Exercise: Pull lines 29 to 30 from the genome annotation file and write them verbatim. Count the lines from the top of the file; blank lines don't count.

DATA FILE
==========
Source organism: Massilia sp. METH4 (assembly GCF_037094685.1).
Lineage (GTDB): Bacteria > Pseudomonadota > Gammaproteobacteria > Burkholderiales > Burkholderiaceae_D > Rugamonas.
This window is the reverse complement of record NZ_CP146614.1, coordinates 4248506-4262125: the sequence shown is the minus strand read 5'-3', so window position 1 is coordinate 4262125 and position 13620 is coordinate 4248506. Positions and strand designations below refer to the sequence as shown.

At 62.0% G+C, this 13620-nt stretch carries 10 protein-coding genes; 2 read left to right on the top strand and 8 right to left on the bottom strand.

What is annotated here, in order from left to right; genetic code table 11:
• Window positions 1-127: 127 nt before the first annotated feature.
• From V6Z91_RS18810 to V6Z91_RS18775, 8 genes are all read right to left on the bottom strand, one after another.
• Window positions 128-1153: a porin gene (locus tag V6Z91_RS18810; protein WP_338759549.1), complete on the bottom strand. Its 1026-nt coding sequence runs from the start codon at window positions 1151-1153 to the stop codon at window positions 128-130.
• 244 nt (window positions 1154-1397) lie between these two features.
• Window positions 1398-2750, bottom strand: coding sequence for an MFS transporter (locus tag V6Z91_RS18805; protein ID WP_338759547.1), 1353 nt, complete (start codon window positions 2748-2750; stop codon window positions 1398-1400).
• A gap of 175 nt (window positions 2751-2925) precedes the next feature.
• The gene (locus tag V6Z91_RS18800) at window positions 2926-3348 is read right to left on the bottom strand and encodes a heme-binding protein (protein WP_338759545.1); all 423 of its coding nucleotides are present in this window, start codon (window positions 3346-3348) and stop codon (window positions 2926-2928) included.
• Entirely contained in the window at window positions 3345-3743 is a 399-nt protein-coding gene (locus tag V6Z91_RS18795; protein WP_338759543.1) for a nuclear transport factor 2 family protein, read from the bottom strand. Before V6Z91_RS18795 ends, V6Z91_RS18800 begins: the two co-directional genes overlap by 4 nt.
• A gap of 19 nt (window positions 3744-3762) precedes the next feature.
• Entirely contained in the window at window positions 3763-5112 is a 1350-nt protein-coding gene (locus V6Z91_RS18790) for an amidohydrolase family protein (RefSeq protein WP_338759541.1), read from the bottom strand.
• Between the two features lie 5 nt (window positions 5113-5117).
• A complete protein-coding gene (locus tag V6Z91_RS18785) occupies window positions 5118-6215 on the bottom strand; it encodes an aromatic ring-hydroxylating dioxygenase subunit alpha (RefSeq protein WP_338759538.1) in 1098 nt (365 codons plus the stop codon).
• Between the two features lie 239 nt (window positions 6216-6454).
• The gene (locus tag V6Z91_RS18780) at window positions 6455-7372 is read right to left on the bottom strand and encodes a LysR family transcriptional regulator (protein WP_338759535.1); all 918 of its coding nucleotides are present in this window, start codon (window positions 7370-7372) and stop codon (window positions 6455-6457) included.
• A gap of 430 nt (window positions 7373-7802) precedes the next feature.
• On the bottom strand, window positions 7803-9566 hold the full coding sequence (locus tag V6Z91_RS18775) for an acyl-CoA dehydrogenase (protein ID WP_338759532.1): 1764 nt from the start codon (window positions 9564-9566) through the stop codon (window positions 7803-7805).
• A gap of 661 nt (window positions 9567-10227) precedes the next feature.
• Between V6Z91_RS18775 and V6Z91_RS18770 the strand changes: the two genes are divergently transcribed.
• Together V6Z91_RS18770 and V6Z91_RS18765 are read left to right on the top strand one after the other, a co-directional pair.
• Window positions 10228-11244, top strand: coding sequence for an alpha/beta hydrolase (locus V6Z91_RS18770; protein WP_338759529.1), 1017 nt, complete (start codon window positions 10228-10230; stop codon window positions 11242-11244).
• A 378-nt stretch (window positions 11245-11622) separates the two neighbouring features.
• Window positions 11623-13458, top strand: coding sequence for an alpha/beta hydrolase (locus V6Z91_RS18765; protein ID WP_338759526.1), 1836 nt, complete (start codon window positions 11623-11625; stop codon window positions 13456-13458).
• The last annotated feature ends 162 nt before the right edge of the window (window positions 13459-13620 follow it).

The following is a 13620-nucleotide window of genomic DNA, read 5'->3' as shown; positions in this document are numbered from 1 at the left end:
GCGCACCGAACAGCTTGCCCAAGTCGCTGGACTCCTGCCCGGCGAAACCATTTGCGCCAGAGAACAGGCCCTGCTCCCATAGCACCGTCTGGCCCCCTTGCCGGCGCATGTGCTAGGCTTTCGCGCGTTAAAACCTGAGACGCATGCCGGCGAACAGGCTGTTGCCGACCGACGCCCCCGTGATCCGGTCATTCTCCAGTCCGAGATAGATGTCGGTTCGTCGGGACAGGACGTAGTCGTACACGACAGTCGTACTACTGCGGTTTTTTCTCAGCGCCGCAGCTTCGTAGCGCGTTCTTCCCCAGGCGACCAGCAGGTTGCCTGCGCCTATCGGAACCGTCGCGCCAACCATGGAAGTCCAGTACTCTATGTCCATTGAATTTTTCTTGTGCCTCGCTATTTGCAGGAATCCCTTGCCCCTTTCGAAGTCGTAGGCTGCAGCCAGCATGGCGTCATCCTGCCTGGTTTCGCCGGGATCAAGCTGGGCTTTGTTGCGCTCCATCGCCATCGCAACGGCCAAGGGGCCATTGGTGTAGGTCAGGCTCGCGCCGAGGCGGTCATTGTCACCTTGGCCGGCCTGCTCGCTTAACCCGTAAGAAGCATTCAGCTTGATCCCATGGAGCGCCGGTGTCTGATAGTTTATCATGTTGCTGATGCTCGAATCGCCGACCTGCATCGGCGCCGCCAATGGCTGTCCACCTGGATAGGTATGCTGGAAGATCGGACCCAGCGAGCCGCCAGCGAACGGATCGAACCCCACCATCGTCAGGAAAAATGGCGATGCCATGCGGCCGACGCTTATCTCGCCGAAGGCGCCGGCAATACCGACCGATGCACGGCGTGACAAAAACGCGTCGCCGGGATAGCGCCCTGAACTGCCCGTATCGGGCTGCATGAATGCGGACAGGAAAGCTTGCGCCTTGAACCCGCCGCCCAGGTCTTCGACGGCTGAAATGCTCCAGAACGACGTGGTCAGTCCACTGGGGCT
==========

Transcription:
The following is a 13620-nucleotide window of genomic DNA, read 5'->3' as shown; positions in this document are numbered from 1 at the left end:
GCGCACCGAACAGCTTGCCCAAGTCGCTGGACTCCTGCCCGGCGAAACCATTTGCGCCAGAGAACAGGCCCTGCTCCCATAGCACCGTCTGGCCCCCTTGCCGGCGCATGTGCTAGGCTTTCGCGCGTTAAAACCTGAGACGCATGCCGGCGAACAGGCTGTTGCCGACCGACGCCCCCGTGATCCGGTCATTCTCCAGTCCGAGATAGATGTCGGTTCGTCGGGACAGGACGTAGTCGTACACGACAGTCGTACTACTGCGGTTTTTTCTCAGCGCCGCAGCTTCGTAGCGCGTTCTTCCCCAGGCGACCAGCAGGTTGCCTGCGCCTATCGGAACCGTCGCGCCAACCATGGAAGTCCAGTACTCTATGTCCATTGAATTTTTCTTGTGCCTCGCTATTTGCAGGAATCCCTTGCCCCTTTCGAAGTCGTAGGCTGCAGCCAGCATGGCGTCATCCTGCCTGGTTTCGCCGGGATCAAGCTGGGCTTTGTTGCGCTCCATCGCCATCGCAACGGCCAAGGGGCCATTGGTGTAGGTCAGGCTCGCGCCGAGGCGGTCATTGTCACCTTGGCCGGCCTGCTCGCTTAACCCGTAAGAAGCATTCAGCTTGATCCCATGGAGCGCCGGTGTCTGATAGTTTATCATGTTGCTGATGCTCGAATCGCCGACCTGCATCGGCGCCGCCAATGGCTGTCCACCTGGATAGGTATGCTGGAAGATCGGACCCAGCGAGCCGCCAGCGAACGGATCGAACCCCACCATCGTCAGGAAAAATGGCGATGCCATGCGGCCGACGCTTATCTCGCCGAAGGCGCCGGCAATACCGACCGATGCACGGCGTGACAAAAACGCGTCGCCGGGATAGCGCCCTGAACTGCCCGTATCGGGCTGCATGAATGCGGACAGGAAAGCTTGCGCCTTGAACCCGCCGCCCAGGTCTTCGACGGCTGAAATGCTCCAGAACGACGTGGTCAGTCCACTGGGGCT